Introduction: The analysis of pharmacovigilance databases is crucial for the safety profiling of new and repurposed drugs, especially in the COVID-19 era. Traditional pharmacovigilance analyses–based on disproportionality approaches–cannot usually account for the complexity of spontaneous reports often with multiple concomitant drugs and events. We propose a network-based approach on co-reported events to help assessing disproportionalities and to effectively and timely identify disease-, comorbidity- and drug-related syndromes, especially in a rapidly changing low-resources environment such as that of COVID-19. Materials and Methods: Reports on medications administered for COVID-19 were extracted from the FDA Adverse Event Reporting System quarterly data (January–September 2020) and queried for disproportionalities (Reporting Odds Ratio corrected for multiple comparisons). A network (the Adversome) was estimated considering events as nodes and conditional co-reporting as links. Communities of significantly co-reported events were identified. All data and scripts employed are available in a public repository. Results: Among the 7,082 COVID-19 reports extracted, the seven most frequently suspected drugs (remdesivir, hydroxychloroquine, azithromycin, tocilizumab, lopinavir/ritonavir, sarilumab, and ethanol) have shown disproportionalities with 54 events. Of interest, myasthenia gravis with hydroxychloroquine, and cerebrovascular vein thrombosis with azithromycin. Automatic clustering identified 13 communities, including a methanol-related neurotoxicity associated with alcohol-based hand-sanitizers and a long QT/hepatotoxicity cluster associated with azithromycin, hydroxychloroquine and lopinavir-ritonavir interactions. Conclusion: Findings from the Adversome detect plausible new signals and iatrogenic syndromes. Our network approach complements traditional pharmacovigilance analyses, and may represent a more effective signal detection technique to guide clinical recommendations by regulators and specific follow-up confirmatory studies.

Development of a Network-Based Signal Detection Tool: The COVID-19 Adversome in the FDA Adverse Event Reporting System

Fusaroli M.;Raschi E.;Gatti M.;De Ponti F.;Poluzzi E.
2021

Abstract

Introduction: The analysis of pharmacovigilance databases is crucial for the safety profiling of new and repurposed drugs, especially in the COVID-19 era. Traditional pharmacovigilance analyses–based on disproportionality approaches–cannot usually account for the complexity of spontaneous reports often with multiple concomitant drugs and events. We propose a network-based approach on co-reported events to help assessing disproportionalities and to effectively and timely identify disease-, comorbidity- and drug-related syndromes, especially in a rapidly changing low-resources environment such as that of COVID-19. Materials and Methods: Reports on medications administered for COVID-19 were extracted from the FDA Adverse Event Reporting System quarterly data (January–September 2020) and queried for disproportionalities (Reporting Odds Ratio corrected for multiple comparisons). A network (the Adversome) was estimated considering events as nodes and conditional co-reporting as links. Communities of significantly co-reported events were identified. All data and scripts employed are available in a public repository. Results: Among the 7,082 COVID-19 reports extracted, the seven most frequently suspected drugs (remdesivir, hydroxychloroquine, azithromycin, tocilizumab, lopinavir/ritonavir, sarilumab, and ethanol) have shown disproportionalities with 54 events. Of interest, myasthenia gravis with hydroxychloroquine, and cerebrovascular vein thrombosis with azithromycin. Automatic clustering identified 13 communities, including a methanol-related neurotoxicity associated with alcohol-based hand-sanitizers and a long QT/hepatotoxicity cluster associated with azithromycin, hydroxychloroquine and lopinavir-ritonavir interactions. Conclusion: Findings from the Adversome detect plausible new signals and iatrogenic syndromes. Our network approach complements traditional pharmacovigilance analyses, and may represent a more effective signal detection technique to guide clinical recommendations by regulators and specific follow-up confirmatory studies.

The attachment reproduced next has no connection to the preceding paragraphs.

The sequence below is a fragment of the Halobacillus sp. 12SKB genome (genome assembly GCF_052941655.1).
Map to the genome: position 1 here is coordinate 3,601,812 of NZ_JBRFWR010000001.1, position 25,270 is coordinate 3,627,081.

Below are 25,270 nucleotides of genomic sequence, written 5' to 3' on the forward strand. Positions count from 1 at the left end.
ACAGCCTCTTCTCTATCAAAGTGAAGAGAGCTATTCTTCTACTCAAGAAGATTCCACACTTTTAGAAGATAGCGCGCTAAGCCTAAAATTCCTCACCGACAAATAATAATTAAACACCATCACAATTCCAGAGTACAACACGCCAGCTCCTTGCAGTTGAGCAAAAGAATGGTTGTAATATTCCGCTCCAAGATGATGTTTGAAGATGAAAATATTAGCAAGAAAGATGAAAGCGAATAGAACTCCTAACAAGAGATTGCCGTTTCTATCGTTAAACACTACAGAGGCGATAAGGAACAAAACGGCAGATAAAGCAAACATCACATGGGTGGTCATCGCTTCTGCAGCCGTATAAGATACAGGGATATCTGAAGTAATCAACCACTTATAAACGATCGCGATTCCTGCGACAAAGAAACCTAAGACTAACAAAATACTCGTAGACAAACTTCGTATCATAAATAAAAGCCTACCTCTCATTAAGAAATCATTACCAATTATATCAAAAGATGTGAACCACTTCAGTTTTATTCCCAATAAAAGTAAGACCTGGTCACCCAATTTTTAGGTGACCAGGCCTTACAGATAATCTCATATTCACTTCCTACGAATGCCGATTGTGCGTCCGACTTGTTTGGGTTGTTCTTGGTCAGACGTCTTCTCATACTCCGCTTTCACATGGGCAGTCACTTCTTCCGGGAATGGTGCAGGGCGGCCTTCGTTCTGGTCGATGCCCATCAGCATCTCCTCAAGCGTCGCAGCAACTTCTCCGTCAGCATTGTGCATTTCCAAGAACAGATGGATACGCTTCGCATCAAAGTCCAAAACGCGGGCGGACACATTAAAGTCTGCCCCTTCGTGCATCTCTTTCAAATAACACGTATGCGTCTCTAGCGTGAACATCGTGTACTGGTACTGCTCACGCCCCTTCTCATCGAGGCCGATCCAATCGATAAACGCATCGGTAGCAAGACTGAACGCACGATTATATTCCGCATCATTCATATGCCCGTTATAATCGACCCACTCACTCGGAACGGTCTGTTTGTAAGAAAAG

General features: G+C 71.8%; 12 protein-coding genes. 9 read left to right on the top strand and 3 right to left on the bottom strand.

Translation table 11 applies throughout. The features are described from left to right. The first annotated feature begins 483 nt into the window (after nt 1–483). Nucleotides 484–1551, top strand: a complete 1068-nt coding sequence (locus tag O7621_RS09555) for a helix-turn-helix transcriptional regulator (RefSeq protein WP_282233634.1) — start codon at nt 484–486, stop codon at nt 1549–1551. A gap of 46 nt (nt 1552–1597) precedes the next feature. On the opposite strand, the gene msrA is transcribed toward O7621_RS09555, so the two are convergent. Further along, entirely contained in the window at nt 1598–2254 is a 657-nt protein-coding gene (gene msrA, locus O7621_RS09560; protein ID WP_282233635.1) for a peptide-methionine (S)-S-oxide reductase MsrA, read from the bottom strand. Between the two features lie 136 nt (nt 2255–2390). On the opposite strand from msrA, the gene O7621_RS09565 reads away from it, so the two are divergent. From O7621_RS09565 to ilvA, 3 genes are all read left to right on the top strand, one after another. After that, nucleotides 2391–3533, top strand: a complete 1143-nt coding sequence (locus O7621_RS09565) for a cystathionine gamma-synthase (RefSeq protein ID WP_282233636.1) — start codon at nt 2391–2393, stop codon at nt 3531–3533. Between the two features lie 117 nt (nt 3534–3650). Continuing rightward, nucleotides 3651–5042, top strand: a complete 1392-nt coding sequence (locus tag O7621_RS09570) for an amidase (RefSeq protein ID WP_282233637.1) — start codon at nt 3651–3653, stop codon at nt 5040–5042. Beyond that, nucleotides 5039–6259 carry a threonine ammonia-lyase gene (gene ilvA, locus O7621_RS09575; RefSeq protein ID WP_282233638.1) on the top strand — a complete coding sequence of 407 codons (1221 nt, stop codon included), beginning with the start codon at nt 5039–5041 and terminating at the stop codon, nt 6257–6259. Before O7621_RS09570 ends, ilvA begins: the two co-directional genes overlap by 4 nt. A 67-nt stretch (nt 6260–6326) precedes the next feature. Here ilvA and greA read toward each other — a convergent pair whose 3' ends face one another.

Fusaroli M.; Raschi E.; Gatti M.; De Ponti F.; Poluzzi E.
File in questo prodotto:
File Dimensione Formato  
fphar-12-740707.pdf

accesso aperto

Tipo: Versione (PDF) editoriale
Licenza: Licenza per Accesso Aperto. Creative Commons Attribuzione (CCBY)
Dimensione 2.08 MB
Formato Adobe PDF
2.08 MB Adobe PDF Visualizza/Apri
DataSheet1.zip

accesso aperto

Tipo: File Supplementare
Licenza: Licenza per accesso libero gratuito
Dimensione 622.99 kB
Formato Zip File
622.99 kB Zip File Visualizza/Apri

I documenti in IRIS sono protetti da copyright e tutti i diritti sono riservati, salvo diversa indicazione.

Utilizza questo identificativo per citare o creare un link a questo documento: https://hdl.handle.net/11585/849513
Citazioni
  • ???jsp.display-item.citation.pmc??? 0
  • Scopus 2
  • ???jsp.display-item.citation.isi??? 3
social impact